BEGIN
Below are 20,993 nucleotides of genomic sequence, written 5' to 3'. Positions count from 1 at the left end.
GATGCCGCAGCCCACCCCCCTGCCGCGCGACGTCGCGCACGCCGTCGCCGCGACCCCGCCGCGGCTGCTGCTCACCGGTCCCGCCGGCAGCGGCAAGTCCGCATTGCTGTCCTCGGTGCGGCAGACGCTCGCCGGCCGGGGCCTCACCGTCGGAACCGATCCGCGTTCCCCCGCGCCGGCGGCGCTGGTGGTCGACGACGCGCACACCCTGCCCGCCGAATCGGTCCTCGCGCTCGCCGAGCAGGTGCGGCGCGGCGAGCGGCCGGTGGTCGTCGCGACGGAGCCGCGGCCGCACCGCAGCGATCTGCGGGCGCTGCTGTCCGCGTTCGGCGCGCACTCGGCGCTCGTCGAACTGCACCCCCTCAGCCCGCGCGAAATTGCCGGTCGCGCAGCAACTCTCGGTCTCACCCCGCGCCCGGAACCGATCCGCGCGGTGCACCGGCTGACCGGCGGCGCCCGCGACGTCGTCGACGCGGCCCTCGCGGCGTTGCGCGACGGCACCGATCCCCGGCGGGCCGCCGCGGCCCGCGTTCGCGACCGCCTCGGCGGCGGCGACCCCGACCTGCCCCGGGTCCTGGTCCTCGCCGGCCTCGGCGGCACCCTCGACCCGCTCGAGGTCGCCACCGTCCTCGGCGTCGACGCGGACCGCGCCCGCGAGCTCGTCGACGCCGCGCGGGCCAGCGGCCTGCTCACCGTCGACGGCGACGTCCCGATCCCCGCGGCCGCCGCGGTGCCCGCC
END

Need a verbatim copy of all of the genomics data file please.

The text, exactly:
Below are 20,993 nucleotides of genomic sequence, written 5' to 3'. Positions count from 1 at the left end.
GATGCCGCAGCCCACCCCCCTGCCGCGCGACGTCGCGCACGCCGTCGCCGCGACCCCGCCGCGGCTGCTGCTCACCGGTCCCGCCGGCAGCGGCAAGTCCGCATTGCTGTCCTCGGTGCGGCAGACGCTCGCCGGCCGGGGCCTCACCGTCGGAACCGATCCGCGTTCCCCCGCGCCGGCGGCGCTGGTGGTCGACGACGCGCACACCCTGCCCGCCGAATCGGTCCTCGCGCTCGCCGAGCAGGTGCGGCGCGGCGAGCGGCCGGTGGTCGTCGCGACGGAGCCGCGGCCGCACCGCAGCGATCTGCGGGCGCTGCTGTCCGCGTTCGGCGCGCACTCGGCGCTCGTCGAACTGCACCCCCTCAGCCCGCGCGAAATTGCCGGTCGCGCAGCAACTCTCGGTCTCACCCCGCGCCCGGAACCGATCCGCGCGGTGCACCGGCTGACCGGCGGCGCCCGCGACGTCGTCGACGCGGCCCTCGCGGCGTTGCGCGACGGCACCGATCCCCGGCGGGCCGCCGCGGCCCGCGTTCGCGACCGCCTCGGCGGCGGCGACCCCGACCTGCCCCGGGTCCTGGTCCTCGCCGGCCTCGGCGGCACCCTCGACCCGCTCGAGGTCGCCACCGTCCTCGGCGTCGACGCGGACCGCGCCCGCGAGCTCGTCGACGCCGCGCGGGCCAGCGGCCTGCTCACCGTCGACGGCGACGTCCCGATCCCCGCGGCCGCCGCGGTGCCCGCC